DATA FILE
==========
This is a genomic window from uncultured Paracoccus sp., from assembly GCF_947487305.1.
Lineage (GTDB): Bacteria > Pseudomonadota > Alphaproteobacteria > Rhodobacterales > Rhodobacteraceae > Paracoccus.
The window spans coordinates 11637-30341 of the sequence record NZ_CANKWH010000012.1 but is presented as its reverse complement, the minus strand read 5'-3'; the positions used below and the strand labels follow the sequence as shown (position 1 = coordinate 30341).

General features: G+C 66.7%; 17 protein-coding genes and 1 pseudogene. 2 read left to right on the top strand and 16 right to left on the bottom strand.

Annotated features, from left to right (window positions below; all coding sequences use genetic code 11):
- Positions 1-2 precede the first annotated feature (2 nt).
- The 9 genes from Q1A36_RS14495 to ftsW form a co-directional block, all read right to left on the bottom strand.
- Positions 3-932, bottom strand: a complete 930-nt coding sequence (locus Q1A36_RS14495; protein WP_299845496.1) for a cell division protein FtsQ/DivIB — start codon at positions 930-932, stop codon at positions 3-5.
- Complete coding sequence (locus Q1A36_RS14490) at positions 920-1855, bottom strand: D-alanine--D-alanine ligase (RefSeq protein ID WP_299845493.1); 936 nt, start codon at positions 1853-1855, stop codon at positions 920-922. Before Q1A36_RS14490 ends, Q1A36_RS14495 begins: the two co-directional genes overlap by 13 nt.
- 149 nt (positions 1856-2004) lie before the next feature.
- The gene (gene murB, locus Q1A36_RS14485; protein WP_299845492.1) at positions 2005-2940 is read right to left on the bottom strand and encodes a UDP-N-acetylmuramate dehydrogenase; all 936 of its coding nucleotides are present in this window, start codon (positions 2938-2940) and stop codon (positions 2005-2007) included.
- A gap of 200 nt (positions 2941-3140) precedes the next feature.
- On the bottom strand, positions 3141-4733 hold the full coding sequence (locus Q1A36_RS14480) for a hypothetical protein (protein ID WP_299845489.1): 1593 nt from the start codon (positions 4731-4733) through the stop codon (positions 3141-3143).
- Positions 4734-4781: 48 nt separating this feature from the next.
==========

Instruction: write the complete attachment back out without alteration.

This is a genomic window from uncultured Paracoccus sp., from assembly GCF_947487305.1.
Lineage (GTDB): Bacteria > Pseudomonadota > Alphaproteobacteria > Rhodobacterales > Rhodobacteraceae > Paracoccus.
The window spans coordinates 11637-30341 of the sequence record NZ_CANKWH010000012.1 but is presented as its reverse complement, the minus strand read 5'-3'; the positions used below and the strand labels follow the sequence as shown (position 1 = coordinate 30341).

General features: G+C 66.7%; 17 protein-coding genes and 1 pseudogene. 2 read left to right on the top strand and 16 right to left on the bottom strand.

Annotated features, from left to right (window positions below; all coding sequences use genetic code 11):
- Positions 1-2 precede the first annotated feature (2 nt).
- The 9 genes from Q1A36_RS14495 to ftsW form a co-directional block, all read right to left on the bottom strand.
- Positions 3-932, bottom strand: a complete 930-nt coding sequence (locus Q1A36_RS14495; protein WP_299845496.1) for a cell division protein FtsQ/DivIB — start codon at positions 930-932, stop codon at positions 3-5.
- Complete coding sequence (locus Q1A36_RS14490) at positions 920-1855, bottom strand: D-alanine--D-alanine ligase (RefSeq protein ID WP_299845493.1); 936 nt, start codon at positions 1853-1855, stop codon at positions 920-922. Before Q1A36_RS14490 ends, Q1A36_RS14495 begins: the two co-directional genes overlap by 13 nt.
- 149 nt (positions 1856-2004) lie before the next feature.
- The gene (gene murB, locus Q1A36_RS14485; protein WP_299845492.1) at positions 2005-2940 is read right to left on the bottom strand and encodes a UDP-N-acetylmuramate dehydrogenase; all 936 of its coding nucleotides are present in this window, start codon (positions 2938-2940) and stop codon (positions 2005-2007) included.
- A gap of 200 nt (positions 2941-3140) precedes the next feature.
- On the bottom strand, positions 3141-4733 hold the full coding sequence (locus Q1A36_RS14480) for a hypothetical protein (protein ID WP_299845489.1): 1593 nt from the start codon (positions 4731-4733) through the stop codon (positions 3141-3143).
- Positions 4734-4781: 48 nt separating this feature from the next.